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poetry reprisal revue

This last christmas, I wrote a special poetry Christmas card for all my friends and family (and even sent it to the one person who could even remotely qualify as an enemy). You can download the .pdf (with the illustrations, it's about 400k) here. However, one of the poems was called Ragged, Joyful, and it goes something like this:

Ragged, Joyful

Iím a ragged joyful lonely man
am finally a man (damn, I am!)

All my cooking skills devolved
to peanut butter sandwiches
in my warm quiet house.

Everything here is where I left it.

Including the laundry.

My broken parts crackle in a chair
reading novels about old men with broken dreams.

Now Iím riding a bike.
Mostly avoiding such impact.

At least I quit smoking
and reading too much into meaningful looks
and started praying again.


To my great surprise, a month or so later, my sister, who is in three-year retreat in upstate New York, wrote me a similar chapbook, which I may yet publish, or write a sentence longer than this one.

The point though, is that she wrote a reprisal to my poem, in the style of a Tibetan Buddhist nun. Even by myself in a room as I read it, I could not disguise my explosion of delight at reading it:

Ragged, Joyful Reprise

I'm a ragged joyful lonely nun
well, almost a nun (shouldn't jump the gun)

All my social skills devolved
to concise notes scrawled
in the brief spaces between.

Everything here is how I make it.

Including the tormas.

My broken parts cartwheel in my consciousness
reading namtars about old yogins who conquered craving.

Now I'm 'riding the horse of diligence'

Mostly falling off a lot.

At least I quit speaking
and reading so much into my own delusion
and started to feel my heart again.


As if that wasn't enough, I wrote an poem called we each have our own faithless jewels. A damn sad poem, it goes like this:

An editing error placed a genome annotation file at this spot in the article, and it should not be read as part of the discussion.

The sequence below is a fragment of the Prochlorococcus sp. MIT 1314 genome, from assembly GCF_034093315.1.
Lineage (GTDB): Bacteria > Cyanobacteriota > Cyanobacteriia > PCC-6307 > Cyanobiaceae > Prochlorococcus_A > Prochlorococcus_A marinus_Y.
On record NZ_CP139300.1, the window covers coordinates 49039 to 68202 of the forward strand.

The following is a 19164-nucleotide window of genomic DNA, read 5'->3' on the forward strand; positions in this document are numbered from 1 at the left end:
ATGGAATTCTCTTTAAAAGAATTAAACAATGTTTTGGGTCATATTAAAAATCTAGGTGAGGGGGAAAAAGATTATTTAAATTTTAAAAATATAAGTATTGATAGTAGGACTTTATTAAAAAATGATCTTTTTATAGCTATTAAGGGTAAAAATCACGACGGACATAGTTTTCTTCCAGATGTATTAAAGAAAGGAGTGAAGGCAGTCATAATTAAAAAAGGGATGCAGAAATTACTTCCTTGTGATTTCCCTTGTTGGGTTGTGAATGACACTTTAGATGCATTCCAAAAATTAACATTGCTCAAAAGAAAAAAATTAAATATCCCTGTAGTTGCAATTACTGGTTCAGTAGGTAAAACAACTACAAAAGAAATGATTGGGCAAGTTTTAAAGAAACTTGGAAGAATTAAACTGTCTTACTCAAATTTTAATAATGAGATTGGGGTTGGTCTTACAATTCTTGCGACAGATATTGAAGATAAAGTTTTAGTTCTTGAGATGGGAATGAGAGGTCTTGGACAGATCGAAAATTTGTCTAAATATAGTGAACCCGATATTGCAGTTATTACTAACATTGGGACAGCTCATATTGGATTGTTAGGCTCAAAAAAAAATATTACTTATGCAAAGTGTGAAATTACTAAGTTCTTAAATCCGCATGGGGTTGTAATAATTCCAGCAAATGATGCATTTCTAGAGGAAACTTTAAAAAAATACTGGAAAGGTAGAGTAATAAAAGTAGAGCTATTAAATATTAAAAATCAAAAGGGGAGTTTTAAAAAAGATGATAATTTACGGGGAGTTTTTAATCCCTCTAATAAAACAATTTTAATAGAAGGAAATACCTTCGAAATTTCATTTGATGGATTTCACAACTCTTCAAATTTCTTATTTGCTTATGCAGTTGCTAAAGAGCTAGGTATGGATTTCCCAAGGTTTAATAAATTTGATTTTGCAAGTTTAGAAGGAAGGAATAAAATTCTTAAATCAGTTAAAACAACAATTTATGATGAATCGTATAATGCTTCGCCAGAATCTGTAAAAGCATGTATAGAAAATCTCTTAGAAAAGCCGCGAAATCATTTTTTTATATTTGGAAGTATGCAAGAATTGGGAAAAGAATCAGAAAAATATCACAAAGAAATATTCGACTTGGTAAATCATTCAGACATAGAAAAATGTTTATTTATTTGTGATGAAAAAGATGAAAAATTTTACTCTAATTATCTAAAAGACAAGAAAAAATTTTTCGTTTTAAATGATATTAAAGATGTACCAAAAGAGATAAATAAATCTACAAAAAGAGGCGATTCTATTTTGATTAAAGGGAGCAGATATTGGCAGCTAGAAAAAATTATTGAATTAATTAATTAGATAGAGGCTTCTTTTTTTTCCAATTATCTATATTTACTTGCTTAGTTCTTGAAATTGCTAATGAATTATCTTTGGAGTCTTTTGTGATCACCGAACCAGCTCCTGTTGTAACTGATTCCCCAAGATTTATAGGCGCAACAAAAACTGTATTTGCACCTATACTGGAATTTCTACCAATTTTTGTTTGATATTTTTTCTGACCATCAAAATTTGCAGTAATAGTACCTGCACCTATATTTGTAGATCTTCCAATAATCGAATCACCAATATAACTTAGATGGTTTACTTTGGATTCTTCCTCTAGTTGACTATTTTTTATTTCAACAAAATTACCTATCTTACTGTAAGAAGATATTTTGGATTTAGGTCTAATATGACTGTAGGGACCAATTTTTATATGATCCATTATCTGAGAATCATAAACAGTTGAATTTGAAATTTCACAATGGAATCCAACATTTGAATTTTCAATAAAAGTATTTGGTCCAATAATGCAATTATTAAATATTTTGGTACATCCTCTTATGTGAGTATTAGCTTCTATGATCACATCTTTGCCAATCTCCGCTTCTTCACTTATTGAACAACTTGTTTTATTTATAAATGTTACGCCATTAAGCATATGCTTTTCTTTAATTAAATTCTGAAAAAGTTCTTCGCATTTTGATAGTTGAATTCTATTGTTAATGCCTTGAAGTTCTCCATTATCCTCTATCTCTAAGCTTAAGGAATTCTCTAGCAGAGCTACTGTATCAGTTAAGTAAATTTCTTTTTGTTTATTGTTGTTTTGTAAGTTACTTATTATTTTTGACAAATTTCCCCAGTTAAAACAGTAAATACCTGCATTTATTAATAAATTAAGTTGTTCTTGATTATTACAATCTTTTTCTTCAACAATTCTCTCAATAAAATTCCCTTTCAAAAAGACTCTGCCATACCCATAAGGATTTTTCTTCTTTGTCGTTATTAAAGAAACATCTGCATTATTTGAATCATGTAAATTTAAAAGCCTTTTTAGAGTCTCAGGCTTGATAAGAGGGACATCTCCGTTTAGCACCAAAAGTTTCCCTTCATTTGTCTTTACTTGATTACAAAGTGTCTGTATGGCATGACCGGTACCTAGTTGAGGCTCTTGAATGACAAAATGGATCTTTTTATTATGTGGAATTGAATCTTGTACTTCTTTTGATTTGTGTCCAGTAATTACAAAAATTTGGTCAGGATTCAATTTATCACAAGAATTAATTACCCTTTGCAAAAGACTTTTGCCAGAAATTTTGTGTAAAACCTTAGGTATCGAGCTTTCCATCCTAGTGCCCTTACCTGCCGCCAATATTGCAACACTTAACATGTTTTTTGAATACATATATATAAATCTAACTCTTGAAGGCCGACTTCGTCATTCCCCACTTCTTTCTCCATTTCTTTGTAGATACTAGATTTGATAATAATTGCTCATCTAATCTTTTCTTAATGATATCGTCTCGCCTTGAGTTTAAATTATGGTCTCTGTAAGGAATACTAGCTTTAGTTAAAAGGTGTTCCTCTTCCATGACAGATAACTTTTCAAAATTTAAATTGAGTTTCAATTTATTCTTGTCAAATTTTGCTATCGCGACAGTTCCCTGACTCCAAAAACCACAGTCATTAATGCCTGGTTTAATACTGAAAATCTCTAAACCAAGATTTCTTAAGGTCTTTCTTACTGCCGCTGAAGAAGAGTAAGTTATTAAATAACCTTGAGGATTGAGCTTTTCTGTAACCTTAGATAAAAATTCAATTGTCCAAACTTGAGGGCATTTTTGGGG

we each have our own faithless jewels

we each have our own faithless jewels

our own habits we won't admit
our own restlessness we won't fight
our own justice we hope will be performed
our own beasts with meat juice on their lips

who has more secret hurts?
surely she is the winner.
who was helped or healed the most?
surely he is lost.


And then, incredibly, in the comments, a dear friend of mine from Colorado wrote another reprisal of a poem of mine! It's a silly version that I think he wrote to cheer me up, but actually makes a great "other half" to the original. His killer version goes:

faithless jewels reprisal

We each have our own family jewels
our own nun's habit that doesn't fit
our own lantern we won't light
our own performance we hope to do justice
our own juicey lips with which we kiss the meat beasts

who more has hurt the secret?
Shirley, she is the winner
He who was most lost healed Shirley


I thought those poems were so sweet and touched me so deeply that I wanted to record them here.

Eventually I will publish all of the excellent poems and illustrations my sister sent me in her two tiny chapbooks since she's been in retreat. But I procrastinated doing this post since March, so don't hold your breath.

Okay, hold your breath for my sister's poetry. It's worth it.

Comments

that's awesome.

your sis rocks! I think about her and send her my loving support for her amazing endeavor all the time.

It still blows my mind that the little girl who was around while we were playing AD&D for hours on end is all grown up, studying to become a nun, and is balder than me :)

Got nothing but love and good wishes for her.

post the poems! post the poems!
the internest needs some more of that sweet near-nun's beauty...